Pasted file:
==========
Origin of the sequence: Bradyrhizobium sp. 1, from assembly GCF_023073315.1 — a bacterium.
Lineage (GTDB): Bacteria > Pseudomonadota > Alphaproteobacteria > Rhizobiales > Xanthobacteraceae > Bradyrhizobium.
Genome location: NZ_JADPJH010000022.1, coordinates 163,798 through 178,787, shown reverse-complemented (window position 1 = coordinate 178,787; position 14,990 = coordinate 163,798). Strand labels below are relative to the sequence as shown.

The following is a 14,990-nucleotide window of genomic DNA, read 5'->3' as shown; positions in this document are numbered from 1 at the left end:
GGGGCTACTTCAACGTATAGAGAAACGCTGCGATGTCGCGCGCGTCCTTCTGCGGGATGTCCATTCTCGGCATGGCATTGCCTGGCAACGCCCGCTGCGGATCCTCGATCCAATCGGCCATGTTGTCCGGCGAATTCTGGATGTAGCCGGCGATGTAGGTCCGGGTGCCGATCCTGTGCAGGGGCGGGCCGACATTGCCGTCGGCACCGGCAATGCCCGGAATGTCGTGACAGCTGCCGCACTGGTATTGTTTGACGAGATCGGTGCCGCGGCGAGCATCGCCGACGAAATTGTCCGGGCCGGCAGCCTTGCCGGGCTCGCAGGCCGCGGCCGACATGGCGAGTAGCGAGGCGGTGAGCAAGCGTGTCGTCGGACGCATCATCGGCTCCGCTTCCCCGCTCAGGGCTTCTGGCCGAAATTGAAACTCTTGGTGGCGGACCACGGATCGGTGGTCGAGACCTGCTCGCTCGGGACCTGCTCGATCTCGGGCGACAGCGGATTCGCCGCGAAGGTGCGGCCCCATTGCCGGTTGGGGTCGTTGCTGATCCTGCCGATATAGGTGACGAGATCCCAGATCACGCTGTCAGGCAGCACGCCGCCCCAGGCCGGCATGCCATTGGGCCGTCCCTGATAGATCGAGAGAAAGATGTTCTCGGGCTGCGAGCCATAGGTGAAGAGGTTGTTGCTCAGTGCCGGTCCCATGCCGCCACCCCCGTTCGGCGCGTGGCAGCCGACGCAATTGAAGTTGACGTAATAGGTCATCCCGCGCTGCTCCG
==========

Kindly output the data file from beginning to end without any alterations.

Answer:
Origin of the sequence: Bradyrhizobium sp. 1, from assembly GCF_023073315.1 — a bacterium.
Lineage (GTDB): Bacteria > Pseudomonadota > Alphaproteobacteria > Rhizobiales > Xanthobacteraceae > Bradyrhizobium.
Genome location: NZ_JADPJH010000022.1, coordinates 163,798 through 178,787, shown reverse-complemented (window position 1 = coordinate 178,787; position 14,990 = coordinate 163,798). Strand labels below are relative to the sequence as shown.

The following is a 14,990-nucleotide window of genomic DNA, read 5'->3' as shown; positions in this document are numbered from 1 at the left end:
GGGGCTACTTCAACGTATAGAGAAACGCTGCGATGTCGCGCGCGTCCTTCTGCGGGATGTCCATTCTCGGCATGGCATTGCCTGGCAACGCCCGCTGCGGATCCTCGATCCAATCGGCCATGTTGTCCGGCGAATTCTGGATGTAGCCGGCGATGTAGGTCCGGGTGCCGATCCTGTGCAGGGGCGGGCCGACATTGCCGTCGGCACCGGCAATGCCCGGAATGTCGTGACAGCTGCCGCACTGGTATTGTTTGACGAGATCGGTGCCGCGGCGAGCATCGCCGACGAAATTGTCCGGGCCGGCAGCCTTGCCGGGCTCGCAGGCCGCGGCCGACATGGCGAGTAGCGAGGCGGTGAGCAAGCGTGTCGTCGGACGCATCATCGGCTCCGCTTCCCCGCTCAGGGCTTCTGGCCGAAATTGAAACTCTTGGTGGCGGACCACGGATCGGTGGTCGAGACCTGCTCGCTCGGGACCTGCTCGATCTCGGGCGACAGCGGATTCGCCGCGAAGGTGCGGCCCCATTGCCGGTTGGGGTCGTTGCTGATCCTGCCGATATAGGTGACGAGATCCCAGATCACGCTGTCAGGCAGCACGCCGCCCCAGGCCGGCATGCCATTGGGCCGTCCCTGATAGATCGAGAGAAAGATGTTCTCGGGCTGCGAGCCATAGGTGAAGAGGTTGTTGCTCAGTGCCGGTCCCATGCCGCCACCCCCGTTCGGCGCGTGGCAGCCGACGCAATTGAAGTTGACGTAATAGGTCATCCCGCGCTGCTCCG